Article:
Tuition Gift Tax Exclusion

on April 13, 2017

Tuition Gift Tax Exclusion


Direct payments to

a college or university

Eligible Expenses


Eligible Students

No restrictions

Number of Years


Income Phase-outs



Direct payments of tuition to a college or university do not incur gift taxes. This tuition gift tax exclusion is in addition to the annual gift tax exclusion amount.


The gift tax exclusion is for payments of tuition made directly to an educational institution. Indirect payments to a trust are not eligible, even if the trust is limited to making payments of tuition.


The tuition gift tax exclusion does not cover fees, just tuition, as the statutory language mentions only tuition. Other college costs, such as room and board, books, supplies and equipment, also are not eligible.


There are no enrollment status restrictions, so students can be enrolled part-time, even less than half-time. The tuition gift tax exclusion may also be used for unaccredited colleges, foreign universities and colleges that are not eligible for Title IV federal student aid. The donor and recipient do not need to be related to each other.


There are no income phase-outs and the gift tax exclusion does not expire.


Impact on Eligibility for Need-Based Financial Aid


Using the tuition gift tax exclusion reduces the student’s eligibility for need-based financial aid. In most cases, it is better to contribute the money to a student- or parent-owned 529 college savings plan if the student is a dependent student. 529 college savings plans provide a five-year gift tax averaging option, which is sufficient for most families, and offer more favorable financial aid treatment.

A direct payment of tuition to a college or university normally is treated as cash support, which gets reported as untaxed income to the student on a subsequent year’s Free Application for Federal Student Aid (FAFSA). Cash support includes money and gifts for college costs and money paid to someone else on behalf of the student. Untaxed income reduces eligibility for need-based financial aid by as much as half of the gift amount.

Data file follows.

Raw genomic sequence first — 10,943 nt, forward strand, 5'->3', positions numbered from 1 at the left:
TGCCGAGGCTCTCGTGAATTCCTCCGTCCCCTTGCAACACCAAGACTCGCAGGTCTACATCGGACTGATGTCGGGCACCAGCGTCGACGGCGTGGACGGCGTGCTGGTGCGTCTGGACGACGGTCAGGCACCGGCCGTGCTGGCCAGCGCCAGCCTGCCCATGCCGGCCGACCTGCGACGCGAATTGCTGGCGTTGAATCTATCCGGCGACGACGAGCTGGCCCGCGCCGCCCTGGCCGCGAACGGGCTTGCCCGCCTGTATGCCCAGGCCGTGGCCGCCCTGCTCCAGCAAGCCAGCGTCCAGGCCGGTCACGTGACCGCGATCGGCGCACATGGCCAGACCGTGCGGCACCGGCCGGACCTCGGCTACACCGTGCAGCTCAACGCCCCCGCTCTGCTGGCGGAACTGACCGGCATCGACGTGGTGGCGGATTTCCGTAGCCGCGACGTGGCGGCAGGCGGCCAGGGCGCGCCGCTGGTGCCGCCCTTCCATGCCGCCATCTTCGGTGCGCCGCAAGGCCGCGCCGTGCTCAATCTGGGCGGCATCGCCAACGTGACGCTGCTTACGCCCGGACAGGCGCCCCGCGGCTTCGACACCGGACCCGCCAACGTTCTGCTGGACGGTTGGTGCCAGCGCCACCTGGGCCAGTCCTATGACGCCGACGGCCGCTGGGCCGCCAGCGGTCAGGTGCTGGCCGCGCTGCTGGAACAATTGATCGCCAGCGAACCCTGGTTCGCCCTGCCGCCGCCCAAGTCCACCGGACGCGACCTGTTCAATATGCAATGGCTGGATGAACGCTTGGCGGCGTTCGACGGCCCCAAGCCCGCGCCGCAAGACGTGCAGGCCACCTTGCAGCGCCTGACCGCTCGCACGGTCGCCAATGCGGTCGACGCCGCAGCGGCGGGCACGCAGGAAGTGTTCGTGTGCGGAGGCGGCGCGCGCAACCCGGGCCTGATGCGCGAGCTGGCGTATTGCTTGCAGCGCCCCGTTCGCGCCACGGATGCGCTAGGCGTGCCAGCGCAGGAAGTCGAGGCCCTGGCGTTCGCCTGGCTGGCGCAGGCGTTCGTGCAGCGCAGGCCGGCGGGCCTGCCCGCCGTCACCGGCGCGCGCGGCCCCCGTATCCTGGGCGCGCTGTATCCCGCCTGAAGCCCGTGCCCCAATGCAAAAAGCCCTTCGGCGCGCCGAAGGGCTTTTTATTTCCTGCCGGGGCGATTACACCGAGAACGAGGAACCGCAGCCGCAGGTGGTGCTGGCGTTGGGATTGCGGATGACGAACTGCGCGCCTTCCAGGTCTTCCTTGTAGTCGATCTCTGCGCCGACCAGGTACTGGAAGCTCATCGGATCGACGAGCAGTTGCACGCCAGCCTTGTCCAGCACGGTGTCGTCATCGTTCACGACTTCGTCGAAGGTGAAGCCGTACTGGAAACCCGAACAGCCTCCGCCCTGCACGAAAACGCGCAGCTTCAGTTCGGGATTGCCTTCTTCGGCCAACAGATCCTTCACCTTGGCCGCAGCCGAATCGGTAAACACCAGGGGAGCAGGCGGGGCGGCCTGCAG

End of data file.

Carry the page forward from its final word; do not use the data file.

If the payment is made by a dependent student’s custodial parent, however, it does not have any impact on the student’s eligibility for need-based financial aid. Such payments are excluded from the definition of cash support, due to an intentional loophole enacted by Congress at 20 USC 1087vv(b)(1)(F). However, payments by a dependent student’s non-custodial parent, grandparents, aunts, uncles and other third parties do count as cash support.


Some colleges may incorrectly treat a direct payment of tuition as a resource, which reduces current eligibility for need-based aid dollar-for-dollar.


Regardless of whether a direct payment of tuition is treated as cash support or a resource, it has a harsh impact on aid eligibility.


There are a few workarounds, besides contributing the money to a 529 college savings plan. One involves waiting until Jan. 1 of the sophomore year in college to make the direct payment, when no subsequent year’s FAFSA will be affected by the cash support. (This workaround considers the use of a prior-prior base year on the FAFSA.)


Another workaround involves giving the money to the parents. Although this doesn’t avoid the gift tax implications, it does avoid the negative impact of cash support on eligibility for need-based aid since gifts to the parent do not get reported as income on the FAFSA. Nevertheless, gifts to the parents do count as assets if they remain unspent by the time the FAFSA is filed. So, timing of the gift to the parents matters and should ideally occur just before the college bills are due and/or after the FAFSA is filed.


Coordination Restrictions


Contributions to 529 college savings plans are not eligible for the tuition gift tax exclusion, as they are not direct payments to tuition to an educational institution. Direct payments of tuition can qualify for both the tuition gift tax exclusion and for the American Opportunity Tax Credit, Lifetime Learning Tax Credit or Tuition and Fees Deduction because there are no coordination restrictions that prevent double-dipping in this manner.


Direct payments of tuition on behalf of a specific student do not qualify as a charitable contribution.


Additional Information


The statutory language appears in the Internal Revenue Code at 26 USC 2503(e). The current regulations can be found at 26 CFR 25.2503-6.


The statutory language provides for a gift tax “exclusion for certain transfers for educational expenses … paid on behalf of an individual … as tuition to an educational organization described in section 170(b)(1)(A)(ii) for the education or training of such individual.”

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